Assisting Our Client Defeat Counterclaims for Fraud in a Disability Insurance Case
A—— v. The Guardian Life Ins. Co. of America, et al., (Sup. Ct. N.Y. Co.) (Index No.: 04–)
Our client requested benefits for her total disability arising from fibromyalgia, chronic fatigue syndrome, undifferentiated connective tissue disease, vulvadynia, hemaplegic migranes, and depression. In response, Guardian, like so many other disability insurance carriers, threatened to sue her for fraud. We filed suit, and alleged bad faith and repudiation. Guardian immediately settled without even answering, placing our client “on claim.” Two years later, our client is still receiving her monthly benefits. The identity of our client and specific terms of the settlement are subject to a confidentiality agreement.
Helping Our Client With Her Life Insurance Claim
D——- with ———- Annuity Co.
Losing a loved one can be a terrible heartbreak. Being forced to fight with your spouse’s life insurance company can make the situation immeasurably worse. That’s what happened when our client filed her claim with Protective Life & Annuity Co.; even though the insurer admitted that the policy existed and that our client was entitled to the benefits she demanded, the insurer refused to pay the claim, demanding a copy of the policy which our client was unable to find. Following service of our demand letter, we forced the insurance company to pay the claim, including all life insurance benefits, plus interest and our attorneys’ fees. The identity of our client and specific terms of the settlement are subject to a confidentiality agreement.
Assisting Clients Obtain Defense and Indemnity Coverage/General Liability
370/CPW Owners Corp. v. Simon, Index No. 27538-2007 (Sup. Ct. Kings Co.)
Our client was sued by a laborer who suffered personal injuries while renovating her apartment. The general contractor had promised to purchased the required insurance and list her as an additional insured, but he failed to do so. And our client’s own insurer disclaimed coverage, asserting that she had provided late notice of the claim. Ultimately, prior to our retention, a $500,000 judgment was obtained against her. We took over her case, obtained a stay of enforcement of the judgment, sued her insurance carrier, sued her prior lawyers for legal malpractice, and forced a settlement that included payment of her legal fees.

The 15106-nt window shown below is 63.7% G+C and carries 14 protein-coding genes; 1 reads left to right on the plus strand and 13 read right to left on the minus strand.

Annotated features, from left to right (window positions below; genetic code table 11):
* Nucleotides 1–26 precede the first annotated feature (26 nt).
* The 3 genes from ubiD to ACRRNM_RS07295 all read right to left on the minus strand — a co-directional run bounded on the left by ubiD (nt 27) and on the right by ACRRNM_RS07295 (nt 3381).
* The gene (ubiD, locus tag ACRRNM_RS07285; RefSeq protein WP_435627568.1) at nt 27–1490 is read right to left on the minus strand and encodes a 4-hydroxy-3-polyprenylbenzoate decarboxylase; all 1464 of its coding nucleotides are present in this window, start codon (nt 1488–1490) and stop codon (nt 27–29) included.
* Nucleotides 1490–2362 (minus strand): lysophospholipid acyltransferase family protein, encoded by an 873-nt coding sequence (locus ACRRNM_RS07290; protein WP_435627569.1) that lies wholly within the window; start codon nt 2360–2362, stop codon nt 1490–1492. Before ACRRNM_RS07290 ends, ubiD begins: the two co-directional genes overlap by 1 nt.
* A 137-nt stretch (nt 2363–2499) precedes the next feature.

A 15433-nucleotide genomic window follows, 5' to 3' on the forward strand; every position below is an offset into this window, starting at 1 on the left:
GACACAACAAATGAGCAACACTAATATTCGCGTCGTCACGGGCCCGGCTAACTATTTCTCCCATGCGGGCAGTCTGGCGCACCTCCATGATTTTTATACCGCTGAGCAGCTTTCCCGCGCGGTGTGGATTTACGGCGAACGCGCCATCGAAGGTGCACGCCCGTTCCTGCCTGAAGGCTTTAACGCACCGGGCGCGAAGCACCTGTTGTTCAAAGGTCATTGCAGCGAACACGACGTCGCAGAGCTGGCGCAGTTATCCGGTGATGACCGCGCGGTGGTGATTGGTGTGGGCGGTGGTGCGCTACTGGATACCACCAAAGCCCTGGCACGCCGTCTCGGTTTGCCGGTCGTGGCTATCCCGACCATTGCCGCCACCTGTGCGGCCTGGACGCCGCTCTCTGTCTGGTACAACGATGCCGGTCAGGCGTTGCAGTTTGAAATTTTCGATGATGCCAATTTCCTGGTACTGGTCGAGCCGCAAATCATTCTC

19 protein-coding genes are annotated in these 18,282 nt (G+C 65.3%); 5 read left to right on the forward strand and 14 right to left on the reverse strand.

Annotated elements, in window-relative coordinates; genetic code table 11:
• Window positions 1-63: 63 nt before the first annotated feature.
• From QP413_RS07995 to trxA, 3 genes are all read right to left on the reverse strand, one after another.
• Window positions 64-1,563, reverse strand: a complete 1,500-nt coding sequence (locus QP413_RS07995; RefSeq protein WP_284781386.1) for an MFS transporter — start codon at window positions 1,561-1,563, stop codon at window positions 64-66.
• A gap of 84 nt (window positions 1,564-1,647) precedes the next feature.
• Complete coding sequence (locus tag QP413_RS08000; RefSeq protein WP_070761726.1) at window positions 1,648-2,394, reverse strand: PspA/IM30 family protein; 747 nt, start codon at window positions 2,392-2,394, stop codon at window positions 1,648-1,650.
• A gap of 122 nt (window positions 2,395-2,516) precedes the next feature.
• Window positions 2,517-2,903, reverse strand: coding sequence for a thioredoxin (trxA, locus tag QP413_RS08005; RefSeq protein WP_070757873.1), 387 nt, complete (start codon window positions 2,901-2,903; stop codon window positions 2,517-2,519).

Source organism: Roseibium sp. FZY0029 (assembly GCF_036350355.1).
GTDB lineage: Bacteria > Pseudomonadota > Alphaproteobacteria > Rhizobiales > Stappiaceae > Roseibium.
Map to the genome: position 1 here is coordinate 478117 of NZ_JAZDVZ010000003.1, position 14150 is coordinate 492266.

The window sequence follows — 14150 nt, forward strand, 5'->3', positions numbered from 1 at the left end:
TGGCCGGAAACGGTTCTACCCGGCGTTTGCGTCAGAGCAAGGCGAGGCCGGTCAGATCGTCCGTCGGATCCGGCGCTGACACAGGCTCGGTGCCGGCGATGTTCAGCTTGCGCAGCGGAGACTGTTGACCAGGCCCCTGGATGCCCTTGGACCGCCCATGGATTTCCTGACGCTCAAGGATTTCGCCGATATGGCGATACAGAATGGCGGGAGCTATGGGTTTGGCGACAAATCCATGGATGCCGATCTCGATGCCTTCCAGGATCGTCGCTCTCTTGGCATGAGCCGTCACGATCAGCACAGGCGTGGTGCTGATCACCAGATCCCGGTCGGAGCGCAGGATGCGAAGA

HPC Forces UnumProvident to Turn Over Previously Confidential Documents in Disability Insurance Litigation
Weisel v. Provident Life & Cas. Ins. Co., (Sup. Ct. N.Y. Co. 600759-05) (J. Gische 11/5/08)
In response to a motion to compel by W&H, Justice Judith Gische of the New York State Supreme Court ordered a UnumProvident affiliate to produce more than 20,000 pages of confidential documents and deposition transcripts relating to allegations of bad faith claims practices. The case in which the decision was issued, Weisel v. Provident Life & Cas. Ins. Co. (a UnumProvident affiliate), arises out of allegations that a policyholder’s benefits were terminated in bad faith pursuant to a UnumProvident nationwide scheme to deprive insureds of their rights under their disability policies.
Preserving National and New York City Landmarks/Protecting New York’s Libraries
Citizens Defending Libraries v. Marx (President of the New York Public Library)
Index Nos. 652427-2013, 100436-2014, 153760-2014
HPC commenced three separate litigations to stop the New York Public Library and its Board of Trustees from disfiguring the Central Branch of Fifth Avenue, removing more than 3 million books, and closing two satellite branches. We obtained a temporary restraining order and preliminary injunction to preserve the status quo while the litigation continued. Ten months after we started the lawsuits, the Library abandoned its plan, discontinued construction, and agreed to retain the satellite branches and restore the books back to the Central Branch. The lawsuit was brought on behalf of a citizen group with more than 20,000 members, Pulitzer Prize winning authors, National Book Award winners, eminent scholars and academics, and several of New York’s most prominent preservationists. In restoring the Central Branch to its greatness and preserving one of world’s most iconic institutions – a National and New York City Landmark – HPC achieved an outcome which cements its position as one of New York’s most successful land-use, zoning and environmental law firms.
Stopping Large University from Using Our Client’s Property to Stage Construction Work
C——- v. N———–
Our clients’ apartment rear yard fronted a large university building. When the university decided to perform a substantial renovation, our clients’ residential co-op wrongfully agreed to grant the university access to our clients’ property for use as a staging area for the construction work, all without our clients’ consent. Worse, performance of the work would have resulted in the destruction of our clients’ custom fence-work, damage to their trees and patio, and loss of our their entire rear yard for an extended period, including all of Spring. Coordinating with an architect and professional engineers, we sent demand letters to the co-op and university, threatening litigation unless wholesale changes to the plans were made. We also testified before the Landmarks Preservation Commission (“LPC”), urging changes in the university’s proposal. As a result of our efforts, the LPC required substantial modifications to the university’s plan. Thereafter, the university agreed to make further changes to its proposal and entered into an agreement to eliminate any work performed on or around our clients’ property.